Later this month, an Indian delegation will travel to Pakistan for talks under the aegis of the Permanent Indus Commission. This commission was set up following the Indus Waters Treaty (1960), signed by India and Pakistan with the cooperation of the World Bank. Some have interpreted the Indian government’s decision to agree to the meeting of the commission as a softening of its approach on the Indus waters in particular and Pakistan in general. They have already started reading it as a “foreign policy shift” by Prime Minister Narendra Modi.
Is such breathtaking analysis warranted? That the meeting of the commission is taking place is welcome news. Yet, the fact is differences on the functioning of the treaty continue. Specifically, Pakistan’s veto on allowing India to build water projects that India says are within the ambit of the treaty continues to rankle in New Delhi. The decision to go ahead with the talks does not change that.
Of course, neither does this mean precipitous action is necessary. Even if India were to ignore those Pakistani objections and go ahead with the projects, these would take years to build. As such, one expects this story is far from over. Since India’s Pakistan policy is now inextricably linked to its China policy, one also expects India will wait for what Beijing does or doesn’t do in the coming months before making its moves vis-à-vis Islamabad.
What signals the Chinese leadership sends — on the Nuclear Suppliers’ Group membership application and on United Nations sanctions against Masood Azhar — will be indicative of whether it has in any way re-thought its approach to India, even if tactically and in the short run. Given this, India has to await the consequences of the foreign secretary’s recent visit to China to see if Beijing gives New Delhi that much more space, if it gives any space at all. That will inevitably influence the India-Pakistan dynamic.
Either way, room for a new India-Pakistan dialogue would appear to be fairly limited. Pakistan has a relatively new Army chief. He succeeds a popular and hardline predecessor who was tough on India and who is still an active presence in Pakistani power circles. The new general cannot be seen to be walking away from his predecessor’s positions, even if he would want to, and specially not on India policy.
Prime Minister Nawaz Sharif has taken advantage of the transition in the Army to enhance his relative strength. He has chosen a politically lightweight candidate as Pakistan’s foreign secretary — Tehmina Janjua, the first woman to be appointed to the post. He has managed to bypass the Army’s favoured man, Abdul Basit, the current high commissioner to India. While an accomplished diplomat, Ms Janjua has spent much of her career in multilateral institutions and has not overseen relations with or served as ambassador in major countries that Pakistan deals with.
Notwithstanding this tactical advantage, Prime Minister Sharif is focused much more on domestic politics than foreign policy innovation or outreach to India. He will be seeking a fresh term in the general election in the summer of 2018, just over a year for now. India too will be in election mode by then, with a new government due to take office in May 2019. Neither country will allow its Prime Minister the political capital for a recalibrated move towards the neighbour. Any such endeavour, if it comes at all, will be deferred till after the electoral furies are spent. Even then it will boil down to what can realistically be achieved — but that is a matter for a future date.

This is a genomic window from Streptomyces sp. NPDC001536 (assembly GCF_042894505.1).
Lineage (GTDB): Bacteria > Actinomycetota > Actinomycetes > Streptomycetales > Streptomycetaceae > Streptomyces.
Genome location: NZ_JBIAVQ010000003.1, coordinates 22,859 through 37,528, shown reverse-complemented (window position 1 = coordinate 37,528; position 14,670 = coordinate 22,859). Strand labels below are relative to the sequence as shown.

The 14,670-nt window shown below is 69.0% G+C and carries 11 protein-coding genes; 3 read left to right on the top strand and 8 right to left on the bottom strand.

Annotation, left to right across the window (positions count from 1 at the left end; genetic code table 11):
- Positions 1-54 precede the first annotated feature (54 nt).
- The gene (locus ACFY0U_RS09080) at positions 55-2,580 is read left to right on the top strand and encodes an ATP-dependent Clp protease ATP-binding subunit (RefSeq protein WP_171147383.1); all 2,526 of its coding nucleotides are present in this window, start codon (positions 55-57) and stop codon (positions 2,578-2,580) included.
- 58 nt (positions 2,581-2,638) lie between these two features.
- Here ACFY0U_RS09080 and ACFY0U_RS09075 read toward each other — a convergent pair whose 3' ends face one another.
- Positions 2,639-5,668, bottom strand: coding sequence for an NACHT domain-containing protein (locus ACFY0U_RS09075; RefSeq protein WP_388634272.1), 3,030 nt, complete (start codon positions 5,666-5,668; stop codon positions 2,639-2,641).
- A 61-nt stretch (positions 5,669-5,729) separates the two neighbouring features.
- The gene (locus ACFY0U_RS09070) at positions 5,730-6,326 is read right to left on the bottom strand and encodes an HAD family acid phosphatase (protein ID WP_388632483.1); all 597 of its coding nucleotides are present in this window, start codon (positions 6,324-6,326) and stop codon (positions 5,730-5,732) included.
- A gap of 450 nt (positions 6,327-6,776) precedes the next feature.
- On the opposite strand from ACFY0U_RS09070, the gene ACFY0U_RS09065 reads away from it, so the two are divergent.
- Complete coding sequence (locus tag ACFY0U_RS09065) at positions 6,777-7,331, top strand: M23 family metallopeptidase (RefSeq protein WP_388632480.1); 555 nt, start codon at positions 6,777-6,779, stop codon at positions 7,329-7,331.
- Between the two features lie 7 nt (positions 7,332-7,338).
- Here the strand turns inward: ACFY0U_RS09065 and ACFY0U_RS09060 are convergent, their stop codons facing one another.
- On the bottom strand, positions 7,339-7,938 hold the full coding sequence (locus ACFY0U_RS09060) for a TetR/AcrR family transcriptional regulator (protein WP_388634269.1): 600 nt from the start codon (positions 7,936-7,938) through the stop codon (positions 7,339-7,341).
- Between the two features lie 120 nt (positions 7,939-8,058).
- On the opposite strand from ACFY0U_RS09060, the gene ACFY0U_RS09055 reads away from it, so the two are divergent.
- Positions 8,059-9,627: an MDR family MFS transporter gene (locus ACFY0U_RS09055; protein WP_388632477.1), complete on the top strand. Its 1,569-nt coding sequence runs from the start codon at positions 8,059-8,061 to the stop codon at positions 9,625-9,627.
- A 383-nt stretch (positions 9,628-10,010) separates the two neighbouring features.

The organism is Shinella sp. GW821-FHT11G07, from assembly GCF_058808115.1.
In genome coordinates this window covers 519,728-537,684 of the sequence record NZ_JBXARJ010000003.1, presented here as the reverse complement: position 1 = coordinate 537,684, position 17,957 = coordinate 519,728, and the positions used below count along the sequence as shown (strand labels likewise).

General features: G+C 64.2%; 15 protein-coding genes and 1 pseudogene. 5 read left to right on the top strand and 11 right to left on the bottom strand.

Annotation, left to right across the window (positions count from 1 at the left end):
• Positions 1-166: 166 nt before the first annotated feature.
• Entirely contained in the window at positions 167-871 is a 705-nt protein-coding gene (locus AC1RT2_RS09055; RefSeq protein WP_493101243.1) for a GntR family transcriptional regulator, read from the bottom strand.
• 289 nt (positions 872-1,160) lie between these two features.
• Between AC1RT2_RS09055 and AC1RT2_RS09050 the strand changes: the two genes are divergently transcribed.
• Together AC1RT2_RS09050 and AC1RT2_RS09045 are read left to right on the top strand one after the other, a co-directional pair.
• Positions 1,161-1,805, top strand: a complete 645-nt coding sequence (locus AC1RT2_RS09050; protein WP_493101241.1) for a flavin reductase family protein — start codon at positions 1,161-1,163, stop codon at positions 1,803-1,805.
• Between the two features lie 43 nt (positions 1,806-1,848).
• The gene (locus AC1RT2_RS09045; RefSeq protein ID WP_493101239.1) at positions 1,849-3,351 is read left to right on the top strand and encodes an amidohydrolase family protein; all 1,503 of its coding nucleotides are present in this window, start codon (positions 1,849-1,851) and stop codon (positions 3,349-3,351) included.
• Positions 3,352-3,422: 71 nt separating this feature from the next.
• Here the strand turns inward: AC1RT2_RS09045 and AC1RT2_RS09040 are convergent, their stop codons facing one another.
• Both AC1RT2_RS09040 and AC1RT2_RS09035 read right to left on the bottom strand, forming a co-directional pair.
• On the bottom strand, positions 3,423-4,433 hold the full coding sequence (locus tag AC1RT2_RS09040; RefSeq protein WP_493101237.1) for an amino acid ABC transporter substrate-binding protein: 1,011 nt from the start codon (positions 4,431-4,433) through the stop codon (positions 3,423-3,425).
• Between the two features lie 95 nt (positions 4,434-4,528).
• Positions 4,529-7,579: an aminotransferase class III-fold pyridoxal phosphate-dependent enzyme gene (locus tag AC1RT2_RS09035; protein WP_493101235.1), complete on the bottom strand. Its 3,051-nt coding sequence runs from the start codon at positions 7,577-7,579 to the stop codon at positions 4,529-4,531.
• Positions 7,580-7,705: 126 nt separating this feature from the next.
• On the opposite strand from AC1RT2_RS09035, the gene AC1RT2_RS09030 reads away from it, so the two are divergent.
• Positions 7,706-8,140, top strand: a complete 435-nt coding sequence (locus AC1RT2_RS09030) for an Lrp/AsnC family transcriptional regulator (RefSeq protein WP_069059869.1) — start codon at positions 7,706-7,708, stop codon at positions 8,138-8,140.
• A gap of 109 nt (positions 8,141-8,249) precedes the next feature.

The year 2017 is going to be one of wait-and-watch on the India-Pakistan front. For India, there are three evolving and not entirely predictable factors that will shape its assessment of Pakistan. First, President Donald Trump’s views on the future of America’s Afghan policy and exactly where and how he is going to take a potential trade war with China — with its economic and political disruptions — remains imponderable. If Mr Trump’s actions are in keeping with his campaign’s rhetorical extremes, then how will the Chinese respond in, among other geographies, South Asia: with renewed adventurism or a tactical pause?
Second, the domestic security situation in Pakistan is undergoing another shift. The arrival of an inchoate Islamic State (IS) and its appeal to breakaway elements of the Tehreek-e-Taliban as well as promotion of a new Islamist and Sunni supremacist group, the Jamaat-ul-Ahrar, is pregnant with possibilities. The immediate challenge is to the Pakistani state and also, through the IS and Jamaat-ul-Ahrar strongholds on the Afghanistan-Pakistan frontier, to China. Here, the IS has threatened to ignite the Uyghur movement in Xinjiang.
Xinjiang, or East Turkestan to give it one of its traditional names, has been under Chinese occupation since 1949. It has both peaceful and violent Uyghur Muslim separatists but China has been dextrous in isolating it from regional Islamist currents by leaning on Pakistan and, in the pre-9/11 period, even making contact with the Taliban dictatorship in Afghanistan. The arrival of IS and IS-like tendencies — which are not amenable to Pakistani state direction — poses an unprecedented risk to China, and of course to Pakistan too.
Third, somewhat linked to the factors above is the ability of the Chinese to spare resources for the China-Pakistan Economic Corridor, many of the individual projects of which do not seem to be commercially viable. In parallel, Pakistani disaffection with the terms of the CPEC is growing. The murmurs are manageable but not altogether absent. What happens if they conflate with the Jamaat-ul-Ahrar-type thinking and activism in any meaningful way?...